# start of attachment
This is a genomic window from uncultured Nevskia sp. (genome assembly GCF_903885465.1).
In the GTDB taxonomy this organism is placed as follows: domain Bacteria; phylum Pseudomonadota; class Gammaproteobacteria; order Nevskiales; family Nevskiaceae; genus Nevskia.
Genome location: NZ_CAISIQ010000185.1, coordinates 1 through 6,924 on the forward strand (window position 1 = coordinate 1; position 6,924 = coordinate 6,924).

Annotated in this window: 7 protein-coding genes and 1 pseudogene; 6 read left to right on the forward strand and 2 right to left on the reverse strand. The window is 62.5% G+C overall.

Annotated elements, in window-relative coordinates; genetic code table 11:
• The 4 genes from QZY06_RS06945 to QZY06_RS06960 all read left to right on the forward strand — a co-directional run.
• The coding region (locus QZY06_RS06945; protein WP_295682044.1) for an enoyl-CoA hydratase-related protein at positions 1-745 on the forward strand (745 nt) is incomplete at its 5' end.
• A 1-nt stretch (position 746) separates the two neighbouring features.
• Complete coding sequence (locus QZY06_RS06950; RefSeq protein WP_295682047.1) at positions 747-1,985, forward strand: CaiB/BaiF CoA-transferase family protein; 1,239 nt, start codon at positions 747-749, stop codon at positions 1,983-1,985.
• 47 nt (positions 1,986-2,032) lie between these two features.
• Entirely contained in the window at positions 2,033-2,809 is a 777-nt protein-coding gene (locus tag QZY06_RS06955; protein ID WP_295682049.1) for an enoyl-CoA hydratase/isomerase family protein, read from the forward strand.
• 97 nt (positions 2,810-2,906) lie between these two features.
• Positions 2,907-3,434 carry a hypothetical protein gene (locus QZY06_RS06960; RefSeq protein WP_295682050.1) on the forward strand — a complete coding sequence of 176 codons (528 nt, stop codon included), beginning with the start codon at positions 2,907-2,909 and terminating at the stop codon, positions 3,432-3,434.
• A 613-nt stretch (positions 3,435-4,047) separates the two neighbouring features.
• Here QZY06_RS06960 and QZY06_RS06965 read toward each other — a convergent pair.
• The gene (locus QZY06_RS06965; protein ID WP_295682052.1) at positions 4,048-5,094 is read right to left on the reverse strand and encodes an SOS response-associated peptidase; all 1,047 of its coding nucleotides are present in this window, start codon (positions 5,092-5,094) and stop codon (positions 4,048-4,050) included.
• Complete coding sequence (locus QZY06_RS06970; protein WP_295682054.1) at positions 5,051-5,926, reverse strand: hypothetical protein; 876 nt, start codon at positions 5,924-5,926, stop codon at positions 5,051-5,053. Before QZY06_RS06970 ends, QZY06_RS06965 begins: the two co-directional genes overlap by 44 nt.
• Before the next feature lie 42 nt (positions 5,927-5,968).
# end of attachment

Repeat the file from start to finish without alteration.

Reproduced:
This is a genomic window from uncultured Nevskia sp. (genome assembly GCF_903885465.1).
In the GTDB taxonomy this organism is placed as follows: domain Bacteria; phylum Pseudomonadota; class Gammaproteobacteria; order Nevskiales; family Nevskiaceae; genus Nevskia.
Genome location: NZ_CAISIQ010000185.1, coordinates 1 through 6,924 on the forward strand (window position 1 = coordinate 1; position 6,924 = coordinate 6,924).

Annotated in this window: 7 protein-coding genes and 1 pseudogene; 6 read left to right on the forward strand and 2 right to left on the reverse strand. The window is 62.5% G+C overall.

Annotated elements, in window-relative coordinates; genetic code table 11:
• The 4 genes from QZY06_RS06945 to QZY06_RS06960 all read left to right on the forward strand — a co-directional run.
• The coding region (locus QZY06_RS06945; protein WP_295682044.1) for an enoyl-CoA hydratase-related protein at positions 1-745 on the forward strand (745 nt) is incomplete at its 5' end.
• A 1-nt stretch (position 746) separates the two neighbouring features.
• Complete coding sequence (locus QZY06_RS06950; RefSeq protein WP_295682047.1) at positions 747-1,985, forward strand: CaiB/BaiF CoA-transferase family protein; 1,239 nt, start codon at positions 747-749, stop codon at positions 1,983-1,985.
• 47 nt (positions 1,986-2,032) lie between these two features.
• Entirely contained in the window at positions 2,033-2,809 is a 777-nt protein-coding gene (locus tag QZY06_RS06955; protein ID WP_295682049.1) for an enoyl-CoA hydratase/isomerase family protein, read from the forward strand.
• 97 nt (positions 2,810-2,906) lie between these two features.
• Positions 2,907-3,434 carry a hypothetical protein gene (locus QZY06_RS06960; RefSeq protein WP_295682050.1) on the forward strand — a complete coding sequence of 176 codons (528 nt, stop codon included), beginning with the start codon at positions 2,907-2,909 and terminating at the stop codon, positions 3,432-3,434.
• A 613-nt stretch (positions 3,435-4,047) separates the two neighbouring features.
• Here QZY06_RS06960 and QZY06_RS06965 read toward each other — a convergent pair.
• The gene (locus QZY06_RS06965; protein ID WP_295682052.1) at positions 4,048-5,094 is read right to left on the reverse strand and encodes an SOS response-associated peptidase; all 1,047 of its coding nucleotides are present in this window, start codon (positions 5,092-5,094) and stop codon (positions 4,048-4,050) included.
• Complete coding sequence (locus QZY06_RS06970; protein WP_295682054.1) at positions 5,051-5,926, reverse strand: hypothetical protein; 876 nt, start codon at positions 5,924-5,926, stop codon at positions 5,051-5,053. Before QZY06_RS06970 ends, QZY06_RS06965 begins: the two co-directional genes overlap by 44 nt.
• Before the next feature lie 42 nt (positions 5,927-5,968).